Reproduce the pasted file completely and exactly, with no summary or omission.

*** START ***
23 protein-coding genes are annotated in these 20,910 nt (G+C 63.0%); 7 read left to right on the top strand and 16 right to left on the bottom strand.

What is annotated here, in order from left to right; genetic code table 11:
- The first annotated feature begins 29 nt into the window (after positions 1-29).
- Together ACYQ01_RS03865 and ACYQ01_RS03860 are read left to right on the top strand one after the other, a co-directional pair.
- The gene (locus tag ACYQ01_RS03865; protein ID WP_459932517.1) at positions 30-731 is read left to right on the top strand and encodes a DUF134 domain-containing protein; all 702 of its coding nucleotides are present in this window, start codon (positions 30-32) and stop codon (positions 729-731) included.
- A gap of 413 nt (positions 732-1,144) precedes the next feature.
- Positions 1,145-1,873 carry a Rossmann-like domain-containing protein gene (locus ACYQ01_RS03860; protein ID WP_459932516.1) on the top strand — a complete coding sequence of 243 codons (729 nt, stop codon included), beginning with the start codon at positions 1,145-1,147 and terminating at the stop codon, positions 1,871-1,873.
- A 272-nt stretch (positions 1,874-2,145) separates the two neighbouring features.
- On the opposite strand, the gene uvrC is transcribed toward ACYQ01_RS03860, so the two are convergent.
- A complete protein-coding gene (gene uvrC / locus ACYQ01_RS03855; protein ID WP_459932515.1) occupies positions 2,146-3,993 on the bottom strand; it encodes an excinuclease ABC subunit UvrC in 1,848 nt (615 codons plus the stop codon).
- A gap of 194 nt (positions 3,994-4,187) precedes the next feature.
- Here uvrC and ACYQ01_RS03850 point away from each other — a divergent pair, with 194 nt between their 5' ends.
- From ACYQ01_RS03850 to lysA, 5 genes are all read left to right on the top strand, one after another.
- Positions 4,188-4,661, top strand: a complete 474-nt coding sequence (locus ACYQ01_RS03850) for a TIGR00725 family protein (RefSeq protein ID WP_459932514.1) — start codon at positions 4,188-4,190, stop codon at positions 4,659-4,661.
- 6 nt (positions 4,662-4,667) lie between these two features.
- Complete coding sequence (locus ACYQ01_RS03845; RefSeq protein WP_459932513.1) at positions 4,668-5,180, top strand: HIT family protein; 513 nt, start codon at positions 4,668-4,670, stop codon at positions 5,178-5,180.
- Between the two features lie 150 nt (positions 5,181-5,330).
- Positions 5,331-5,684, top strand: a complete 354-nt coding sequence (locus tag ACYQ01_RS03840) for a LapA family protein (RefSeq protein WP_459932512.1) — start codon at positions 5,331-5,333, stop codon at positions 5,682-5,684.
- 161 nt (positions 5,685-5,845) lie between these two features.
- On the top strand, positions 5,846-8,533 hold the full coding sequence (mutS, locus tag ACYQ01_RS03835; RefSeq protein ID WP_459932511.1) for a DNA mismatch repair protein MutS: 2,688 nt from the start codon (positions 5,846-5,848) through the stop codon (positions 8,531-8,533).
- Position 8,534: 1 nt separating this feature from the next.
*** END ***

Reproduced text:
23 protein-coding genes are annotated in these 20,910 nt (G+C 63.0%); 7 read left to right on the top strand and 16 right to left on the bottom strand.

What is annotated here, in order from left to right; genetic code table 11:
- The first annotated feature begins 29 nt into the window (after positions 1-29).
- Together ACYQ01_RS03865 and ACYQ01_RS03860 are read left to right on the top strand one after the other, a co-directional pair.
- The gene (locus tag ACYQ01_RS03865; protein ID WP_459932517.1) at positions 30-731 is read left to right on the top strand and encodes a DUF134 domain-containing protein; all 702 of its coding nucleotides are present in this window, start codon (positions 30-32) and stop codon (positions 729-731) included.
- A gap of 413 nt (positions 732-1,144) precedes the next feature.
- Positions 1,145-1,873 carry a Rossmann-like domain-containing protein gene (locus ACYQ01_RS03860; protein ID WP_459932516.1) on the top strand — a complete coding sequence of 243 codons (729 nt, stop codon included), beginning with the start codon at positions 1,145-1,147 and terminating at the stop codon, positions 1,871-1,873.
- A 272-nt stretch (positions 1,874-2,145) separates the two neighbouring features.
- On the opposite strand, the gene uvrC is transcribed toward ACYQ01_RS03860, so the two are convergent.
- A complete protein-coding gene (gene uvrC / locus ACYQ01_RS03855; protein ID WP_459932515.1) occupies positions 2,146-3,993 on the bottom strand; it encodes an excinuclease ABC subunit UvrC in 1,848 nt (615 codons plus the stop codon).
- A gap of 194 nt (positions 3,994-4,187) precedes the next feature.
- Here uvrC and ACYQ01_RS03850 point away from each other — a divergent pair, with 194 nt between their 5' ends.
- From ACYQ01_RS03850 to lysA, 5 genes are all read left to right on the top strand, one after another.
- Positions 4,188-4,661, top strand: a complete 474-nt coding sequence (locus ACYQ01_RS03850) for a TIGR00725 family protein (RefSeq protein ID WP_459932514.1) — start codon at positions 4,188-4,190, stop codon at positions 4,659-4,661.
- 6 nt (positions 4,662-4,667) lie between these two features.
- Complete coding sequence (locus ACYQ01_RS03845; RefSeq protein WP_459932513.1) at positions 4,668-5,180, top strand: HIT family protein; 513 nt, start codon at positions 4,668-4,670, stop codon at positions 5,178-5,180.
- Between the two features lie 150 nt (positions 5,181-5,330).
- Positions 5,331-5,684, top strand: a complete 354-nt coding sequence (locus tag ACYQ01_RS03840) for a LapA family protein (RefSeq protein WP_459932512.1) — start codon at positions 5,331-5,333, stop codon at positions 5,682-5,684.
- 161 nt (positions 5,685-5,845) lie between these two features.
- On the top strand, positions 5,846-8,533 hold the full coding sequence (mutS, locus tag ACYQ01_RS03835; RefSeq protein ID WP_459932511.1) for a DNA mismatch repair protein MutS: 2,688 nt from the start codon (positions 5,846-5,848) through the stop codon (positions 8,531-8,533).
- Position 8,534: 1 nt separating this feature from the next.